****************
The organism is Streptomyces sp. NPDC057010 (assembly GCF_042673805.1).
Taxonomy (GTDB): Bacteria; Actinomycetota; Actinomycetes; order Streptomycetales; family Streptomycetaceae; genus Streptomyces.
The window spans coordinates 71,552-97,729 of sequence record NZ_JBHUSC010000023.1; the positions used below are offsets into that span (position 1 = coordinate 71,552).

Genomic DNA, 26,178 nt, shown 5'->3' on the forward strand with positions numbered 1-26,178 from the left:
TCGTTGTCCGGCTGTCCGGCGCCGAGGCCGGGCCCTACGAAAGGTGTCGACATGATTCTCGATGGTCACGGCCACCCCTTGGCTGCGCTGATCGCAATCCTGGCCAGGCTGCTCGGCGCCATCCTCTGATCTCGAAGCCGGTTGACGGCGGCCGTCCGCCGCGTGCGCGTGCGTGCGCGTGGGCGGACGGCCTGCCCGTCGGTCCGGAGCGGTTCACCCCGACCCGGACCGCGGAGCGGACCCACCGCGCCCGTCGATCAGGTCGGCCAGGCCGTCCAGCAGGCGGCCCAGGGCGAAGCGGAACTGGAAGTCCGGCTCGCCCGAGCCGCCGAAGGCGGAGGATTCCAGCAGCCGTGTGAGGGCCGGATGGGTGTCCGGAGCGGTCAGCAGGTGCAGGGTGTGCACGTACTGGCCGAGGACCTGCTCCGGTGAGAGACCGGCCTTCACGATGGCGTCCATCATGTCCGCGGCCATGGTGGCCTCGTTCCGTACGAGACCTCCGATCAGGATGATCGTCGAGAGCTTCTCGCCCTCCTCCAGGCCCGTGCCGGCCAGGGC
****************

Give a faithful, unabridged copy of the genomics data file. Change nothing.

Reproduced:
The organism is Streptomyces sp. NPDC057010 (assembly GCF_042673805.1).
Taxonomy (GTDB): Bacteria; Actinomycetota; Actinomycetes; order Streptomycetales; family Streptomycetaceae; genus Streptomyces.
The window spans coordinates 71,552-97,729 of sequence record NZ_JBHUSC010000023.1; the positions used below are offsets into that span (position 1 = coordinate 71,552).

Genomic DNA, 26,178 nt, shown 5'->3' on the forward strand with positions numbered 1-26,178 from the left:
TCGTTGTCCGGCTGTCCGGCGCCGAGGCCGGGCCCTACGAAAGGTGTCGACATGATTCTCGATGGTCACGGCCACCCCTTGGCTGCGCTGATCGCAATCCTGGCCAGGCTGCTCGGCGCCATCCTCTGATCTCGAAGCCGGTTGACGGCGGCCGTCCGCCGCGTGCGCGTGCGTGCGCGTGGGCGGACGGCCTGCCCGTCGGTCCGGAGCGGTTCACCCCGACCCGGACCGCGGAGCGGACCCACCGCGCCCGTCGATCAGGTCGGCCAGGCCGTCCAGCAGGCGGCCCAGGGCGAAGCGGAACTGGAAGTCCGGCTCGCCCGAGCCGCCGAAGGCGGAGGATTCCAGCAGCCGTGTGAGGGCCGGATGGGTGTCCGGAGCGGTCAGCAGGTGCAGGGTGTGCACGTACTGGCCGAGGACCTGCTCCGGTGAGAGACCGGCCTTCACGATGGCGTCCATCATGTCCGCGGCCATGGTGGCCTCGTTCCGTACGAGACCTCCGATCAGGATGATCGTCGAGAGCTTCTCGCCCTCCTCCAGGCCCGTGCCGGCCAGGGC